Associate Judge Lester stated that he would not have followed the BNZ decision. That is, he would have found that the longstop does bar a claim for contribution more than 10 years after the building work that the claim relates to. His Honour favoured earlier authority on the issue noting that “the longstop is not concerned with when a cause of action accrued…The longstop is a 10 year bar running from the act or omission in issue”. He observed that the BNZ decision, contrary to this approach, seemed to “treat the rules relating to the accrual of the right to seek contribution as being paramount when the longstop is not concerned with the accrual of rights”.


Limitation issues arise frequently in building defects cases. Associate Judge Lester’s decision highlights the need for plaintiffs to carefully plead their case and not rely on “catch all” pleadings, to be fleshed out later. This can be difficult for plaintiffs because it is often the case that some defects do not come to light until the commencement of remedial work which can be many years after the building work in question.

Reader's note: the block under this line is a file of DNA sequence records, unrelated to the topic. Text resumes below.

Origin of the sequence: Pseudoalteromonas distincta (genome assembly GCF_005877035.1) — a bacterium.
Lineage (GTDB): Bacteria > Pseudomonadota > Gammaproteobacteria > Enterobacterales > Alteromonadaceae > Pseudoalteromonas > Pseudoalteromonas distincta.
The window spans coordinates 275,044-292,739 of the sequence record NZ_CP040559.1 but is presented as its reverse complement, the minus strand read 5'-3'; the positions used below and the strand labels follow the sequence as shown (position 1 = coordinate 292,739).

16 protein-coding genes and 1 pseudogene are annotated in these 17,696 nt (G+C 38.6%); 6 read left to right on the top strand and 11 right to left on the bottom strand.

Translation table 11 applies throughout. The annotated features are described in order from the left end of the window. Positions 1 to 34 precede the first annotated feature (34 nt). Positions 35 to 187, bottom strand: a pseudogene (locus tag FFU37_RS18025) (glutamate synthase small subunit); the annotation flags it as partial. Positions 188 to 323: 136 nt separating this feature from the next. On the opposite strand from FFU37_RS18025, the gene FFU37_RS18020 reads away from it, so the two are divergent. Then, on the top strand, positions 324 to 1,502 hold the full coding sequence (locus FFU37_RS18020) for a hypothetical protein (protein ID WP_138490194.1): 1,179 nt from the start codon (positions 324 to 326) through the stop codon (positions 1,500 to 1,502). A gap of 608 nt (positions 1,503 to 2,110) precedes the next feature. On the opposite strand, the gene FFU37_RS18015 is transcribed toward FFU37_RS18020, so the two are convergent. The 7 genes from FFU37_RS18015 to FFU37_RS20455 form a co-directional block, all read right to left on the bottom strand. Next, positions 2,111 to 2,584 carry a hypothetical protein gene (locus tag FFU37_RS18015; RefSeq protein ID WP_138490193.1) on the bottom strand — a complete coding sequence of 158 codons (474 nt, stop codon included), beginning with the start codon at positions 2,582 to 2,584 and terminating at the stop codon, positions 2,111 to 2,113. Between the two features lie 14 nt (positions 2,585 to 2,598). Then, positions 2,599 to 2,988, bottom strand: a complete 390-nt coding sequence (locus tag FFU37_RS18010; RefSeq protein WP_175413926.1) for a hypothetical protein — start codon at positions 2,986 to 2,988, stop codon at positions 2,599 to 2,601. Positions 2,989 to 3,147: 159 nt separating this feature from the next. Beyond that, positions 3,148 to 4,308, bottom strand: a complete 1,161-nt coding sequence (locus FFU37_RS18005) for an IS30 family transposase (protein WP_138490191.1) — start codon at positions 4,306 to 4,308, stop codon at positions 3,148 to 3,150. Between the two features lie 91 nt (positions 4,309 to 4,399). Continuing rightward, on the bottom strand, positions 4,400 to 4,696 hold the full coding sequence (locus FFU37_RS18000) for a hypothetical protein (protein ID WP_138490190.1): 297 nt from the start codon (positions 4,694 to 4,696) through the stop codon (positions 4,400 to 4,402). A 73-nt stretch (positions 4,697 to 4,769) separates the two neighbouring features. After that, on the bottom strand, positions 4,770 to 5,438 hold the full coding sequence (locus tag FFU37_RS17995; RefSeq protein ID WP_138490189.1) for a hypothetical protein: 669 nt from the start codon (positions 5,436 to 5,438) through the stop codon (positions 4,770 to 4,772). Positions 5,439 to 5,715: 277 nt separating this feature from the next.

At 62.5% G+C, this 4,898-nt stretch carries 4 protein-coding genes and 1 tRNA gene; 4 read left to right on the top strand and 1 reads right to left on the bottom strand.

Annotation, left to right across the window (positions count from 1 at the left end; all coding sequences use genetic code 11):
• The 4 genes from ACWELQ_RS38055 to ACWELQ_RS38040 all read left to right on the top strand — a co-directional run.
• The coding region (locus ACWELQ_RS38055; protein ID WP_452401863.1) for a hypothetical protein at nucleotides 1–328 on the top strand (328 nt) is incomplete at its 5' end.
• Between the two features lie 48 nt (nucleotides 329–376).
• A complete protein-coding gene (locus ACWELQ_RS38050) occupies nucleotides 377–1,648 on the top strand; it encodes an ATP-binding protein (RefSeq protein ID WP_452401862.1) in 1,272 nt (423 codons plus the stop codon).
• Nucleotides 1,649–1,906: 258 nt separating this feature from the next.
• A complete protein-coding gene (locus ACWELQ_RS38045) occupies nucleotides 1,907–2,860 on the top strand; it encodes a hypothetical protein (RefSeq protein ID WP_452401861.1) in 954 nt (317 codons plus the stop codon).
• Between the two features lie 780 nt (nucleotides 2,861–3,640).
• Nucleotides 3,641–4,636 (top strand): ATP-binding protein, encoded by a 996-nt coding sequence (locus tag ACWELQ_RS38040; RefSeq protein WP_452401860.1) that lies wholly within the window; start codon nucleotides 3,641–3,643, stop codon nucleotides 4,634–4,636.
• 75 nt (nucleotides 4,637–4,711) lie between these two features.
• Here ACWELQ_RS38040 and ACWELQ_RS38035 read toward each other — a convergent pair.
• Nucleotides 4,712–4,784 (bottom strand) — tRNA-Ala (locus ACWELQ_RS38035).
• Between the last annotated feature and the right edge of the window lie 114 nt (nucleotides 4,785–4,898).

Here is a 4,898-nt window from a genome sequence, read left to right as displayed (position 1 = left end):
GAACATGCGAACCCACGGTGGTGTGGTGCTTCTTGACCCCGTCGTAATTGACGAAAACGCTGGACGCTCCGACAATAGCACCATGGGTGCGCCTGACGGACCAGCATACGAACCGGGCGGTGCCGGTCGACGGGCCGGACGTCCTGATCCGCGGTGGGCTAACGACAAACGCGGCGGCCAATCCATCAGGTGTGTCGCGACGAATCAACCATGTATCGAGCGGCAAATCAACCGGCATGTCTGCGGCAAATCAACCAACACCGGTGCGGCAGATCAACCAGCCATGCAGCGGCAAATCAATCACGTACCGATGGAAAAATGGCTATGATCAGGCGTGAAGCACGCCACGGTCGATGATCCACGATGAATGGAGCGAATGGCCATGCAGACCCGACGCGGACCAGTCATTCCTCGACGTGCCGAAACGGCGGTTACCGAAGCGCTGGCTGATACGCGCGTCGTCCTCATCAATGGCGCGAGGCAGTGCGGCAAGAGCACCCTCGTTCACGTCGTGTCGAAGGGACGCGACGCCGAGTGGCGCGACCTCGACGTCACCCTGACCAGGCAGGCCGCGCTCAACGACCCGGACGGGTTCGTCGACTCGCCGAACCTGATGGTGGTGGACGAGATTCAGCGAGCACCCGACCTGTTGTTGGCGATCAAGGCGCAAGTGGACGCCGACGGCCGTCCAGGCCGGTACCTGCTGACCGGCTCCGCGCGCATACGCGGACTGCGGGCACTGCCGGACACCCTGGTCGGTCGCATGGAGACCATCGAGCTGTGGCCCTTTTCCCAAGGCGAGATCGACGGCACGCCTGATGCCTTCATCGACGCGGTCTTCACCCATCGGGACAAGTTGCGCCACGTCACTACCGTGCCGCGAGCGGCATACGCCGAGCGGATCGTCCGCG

His Honour’s comments regarding the longstop and claims for contribution further muddy the waters in this area of the law. It seems that this issue may have to be decided in due course by the Court of Appeal, and then eventually the Supreme Court. In the meantime, the law remains unclear.

If you would like to know more about the issues discussed in this article, please contact Rachel Scott

  1. [2022] NZHC 658
  2. Section 393 of the Act
  3. [2017] NZCA 160; (2017) 24 PRNZ 81.
  4.  Under s 17 Law Reform Act 1936